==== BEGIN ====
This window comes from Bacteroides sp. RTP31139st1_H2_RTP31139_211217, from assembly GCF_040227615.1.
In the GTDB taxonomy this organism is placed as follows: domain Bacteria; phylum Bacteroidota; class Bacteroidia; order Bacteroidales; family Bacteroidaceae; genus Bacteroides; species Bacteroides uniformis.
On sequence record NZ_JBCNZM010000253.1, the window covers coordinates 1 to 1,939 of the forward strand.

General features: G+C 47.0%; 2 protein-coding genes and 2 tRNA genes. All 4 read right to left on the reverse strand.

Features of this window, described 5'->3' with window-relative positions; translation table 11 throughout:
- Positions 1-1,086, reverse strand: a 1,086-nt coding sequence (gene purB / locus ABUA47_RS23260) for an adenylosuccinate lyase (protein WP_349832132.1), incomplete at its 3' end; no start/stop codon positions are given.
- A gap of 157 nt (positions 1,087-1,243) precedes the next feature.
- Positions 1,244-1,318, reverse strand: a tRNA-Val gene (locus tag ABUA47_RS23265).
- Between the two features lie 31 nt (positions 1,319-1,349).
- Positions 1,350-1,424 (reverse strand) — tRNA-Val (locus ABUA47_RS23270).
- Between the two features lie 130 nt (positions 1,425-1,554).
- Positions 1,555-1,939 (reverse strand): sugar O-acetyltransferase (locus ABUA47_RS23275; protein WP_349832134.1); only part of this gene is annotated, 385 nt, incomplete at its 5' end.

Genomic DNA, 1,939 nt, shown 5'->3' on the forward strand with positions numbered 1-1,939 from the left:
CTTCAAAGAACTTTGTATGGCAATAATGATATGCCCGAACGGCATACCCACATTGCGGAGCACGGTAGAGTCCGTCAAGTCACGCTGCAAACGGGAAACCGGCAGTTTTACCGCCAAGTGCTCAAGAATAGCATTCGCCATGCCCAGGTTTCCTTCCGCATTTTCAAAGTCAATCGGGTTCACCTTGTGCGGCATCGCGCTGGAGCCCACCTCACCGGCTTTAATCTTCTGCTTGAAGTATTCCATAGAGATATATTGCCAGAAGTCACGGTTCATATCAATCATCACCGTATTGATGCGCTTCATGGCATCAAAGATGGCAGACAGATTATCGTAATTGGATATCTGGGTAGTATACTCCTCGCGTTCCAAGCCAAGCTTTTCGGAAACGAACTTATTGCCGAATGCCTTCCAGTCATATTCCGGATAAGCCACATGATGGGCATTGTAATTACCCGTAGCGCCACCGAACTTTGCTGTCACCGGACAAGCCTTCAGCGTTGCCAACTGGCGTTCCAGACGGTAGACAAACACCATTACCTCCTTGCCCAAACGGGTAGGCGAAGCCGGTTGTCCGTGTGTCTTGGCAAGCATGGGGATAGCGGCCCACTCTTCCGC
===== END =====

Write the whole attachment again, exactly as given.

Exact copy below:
This window comes from Bacteroides sp. RTP31139st1_H2_RTP31139_211217, from assembly GCF_040227615.1.
In the GTDB taxonomy this organism is placed as follows: domain Bacteria; phylum Bacteroidota; class Bacteroidia; order Bacteroidales; family Bacteroidaceae; genus Bacteroides; species Bacteroides uniformis.
On sequence record NZ_JBCNZM010000253.1, the window covers coordinates 1 to 1,939 of the forward strand.

General features: G+C 47.0%; 2 protein-coding genes and 2 tRNA genes. All 4 read right to left on the reverse strand.

Features of this window, described 5'->3' with window-relative positions; translation table 11 throughout:
- Positions 1-1,086, reverse strand: a 1,086-nt coding sequence (gene purB / locus ABUA47_RS23260) for an adenylosuccinate lyase (protein WP_349832132.1), incomplete at its 3' end; no start/stop codon positions are given.
- A gap of 157 nt (positions 1,087-1,243) precedes the next feature.
- Positions 1,244-1,318, reverse strand: a tRNA-Val gene (locus tag ABUA47_RS23265).
- Between the two features lie 31 nt (positions 1,319-1,349).
- Positions 1,350-1,424 (reverse strand) — tRNA-Val (locus ABUA47_RS23270).
- Between the two features lie 130 nt (positions 1,425-1,554).
- Positions 1,555-1,939 (reverse strand): sugar O-acetyltransferase (locus ABUA47_RS23275; protein WP_349832134.1); only part of this gene is annotated, 385 nt, incomplete at its 5' end.

Genomic DNA, 1,939 nt, shown 5'->3' on the forward strand with positions numbered 1-1,939 from the left:
CTTCAAAGAACTTTGTATGGCAATAATGATATGCCCGAACGGCATACCCACATTGCGGAGCACGGTAGAGTCCGTCAAGTCACGCTGCAAACGGGAAACCGGCAGTTTTACCGCCAAGTGCTCAAGAATAGCATTCGCCATGCCCAGGTTTCCTTCCGCATTTTCAAAGTCAATCGGGTTCACCTTGTGCGGCATCGCGCTGGAGCCCACCTCACCGGCTTTAATCTTCTGCTTGAAGTATTCCATAGAGATATATTGCCAGAAGTCACGGTTCATATCAATCATCACCGTATTGATGCGCTTCATGGCATCAAAGATGGCAGACAGATTATCGTAATTGGATATCTGGGTAGTATACTCCTCGCGTTCCAAGCCAAGCTTTTCGGAAACGAACTTATTGCCGAATGCCTTCCAGTCATATTCCGGATAAGCCACATGATGGGCATTGTAATTACCCGTAGCGCCACCGAACTTTGCTGTCACCGGACAAGCCTTCAGCGTTGCCAACTGGCGTTCCAGACGGTAGACAAACACCATTACCTCCTTGCCCAAACGGGTAGGCGAAGCCGGTTGTCCGTGTGTCTTGGCAAGCATGGGGATAGCGGCCCACTCTTCCGC